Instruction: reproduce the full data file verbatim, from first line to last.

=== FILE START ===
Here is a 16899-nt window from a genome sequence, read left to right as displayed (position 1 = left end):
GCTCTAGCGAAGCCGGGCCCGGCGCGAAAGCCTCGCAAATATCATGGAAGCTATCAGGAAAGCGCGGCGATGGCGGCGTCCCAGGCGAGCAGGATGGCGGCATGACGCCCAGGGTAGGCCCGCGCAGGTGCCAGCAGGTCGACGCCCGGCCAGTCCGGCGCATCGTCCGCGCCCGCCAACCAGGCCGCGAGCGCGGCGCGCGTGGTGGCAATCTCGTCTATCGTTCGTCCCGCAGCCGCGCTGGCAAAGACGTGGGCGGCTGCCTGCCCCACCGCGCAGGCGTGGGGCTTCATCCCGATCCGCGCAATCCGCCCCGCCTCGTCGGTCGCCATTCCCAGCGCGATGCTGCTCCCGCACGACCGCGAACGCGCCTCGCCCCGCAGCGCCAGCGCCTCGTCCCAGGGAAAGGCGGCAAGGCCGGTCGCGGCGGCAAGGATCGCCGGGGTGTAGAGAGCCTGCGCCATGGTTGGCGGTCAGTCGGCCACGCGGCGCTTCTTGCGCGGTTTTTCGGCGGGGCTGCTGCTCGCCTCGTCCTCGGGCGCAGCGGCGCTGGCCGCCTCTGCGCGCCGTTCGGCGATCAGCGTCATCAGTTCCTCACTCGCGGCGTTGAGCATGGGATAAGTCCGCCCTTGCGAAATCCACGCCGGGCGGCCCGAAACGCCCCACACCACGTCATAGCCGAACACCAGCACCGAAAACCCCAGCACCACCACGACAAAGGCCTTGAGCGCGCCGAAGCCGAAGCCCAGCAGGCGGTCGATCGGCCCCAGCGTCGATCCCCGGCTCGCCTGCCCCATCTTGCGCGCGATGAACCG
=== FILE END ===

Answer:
Here is a 16899-nt window from a genome sequence, read left to right as displayed (position 1 = left end):
GCTCTAGCGAAGCCGGGCCCGGCGCGAAAGCCTCGCAAATATCATGGAAGCTATCAGGAAAGCGCGGCGATGGCGGCGTCCCAGGCGAGCAGGATGGCGGCATGACGCCCAGGGTAGGCCCGCGCAGGTGCCAGCAGGTCGACGCCCGGCCAGTCCGGCGCATCGTCCGCGCCCGCCAACCAGGCCGCGAGCGCGGCGCGCGTGGTGGCAATCTCGTCTATCGTTCGTCCCGCAGCCGCGCTGGCAAAGACGTGGGCGGCTGCCTGCCCCACCGCGCAGGCGTGGGGCTTCATCCCGATCCGCGCAATCCGCCCCGCCTCGTCGGTCGCCATTCCCAGCGCGATGCTGCTCCCGCACGACCGCGAACGCGCCTCGCCCCGCAGCGCCAGCGCCTCGTCCCAGGGAAAGGCGGCAAGGCCGGTCGCGGCGGCAAGGATCGCCGGGGTGTAGAGAGCCTGCGCCATGGTTGGCGGTCAGTCGGCCACGCGGCGCTTCTTGCGCGGTTTTTCGGCGGGGCTGCTGCTCGCCTCGTCCTCGGGCGCAGCGGCGCTGGCCGCCTCTGCGCGCCGTTCGGCGATCAGCGTCATCAGTTCCTCACTCGCGGCGTTGAGCATGGGATAAGTCCGCCCTTGCGAAATCCACGCCGGGCGGCCCGAAACGCCCCACACCACGTCATAGCCGAACACCAGCACCGAAAACCCCAGCACCACCACGACAAAGGCCTTGAGCGCGCCGAAGCCGAAGCCCAGCAGGCGGTCGATCGGCCCCAGCGTCGATCCCCGGCTCGCCTGCCCCATCTTGCGCGCGATGAACCG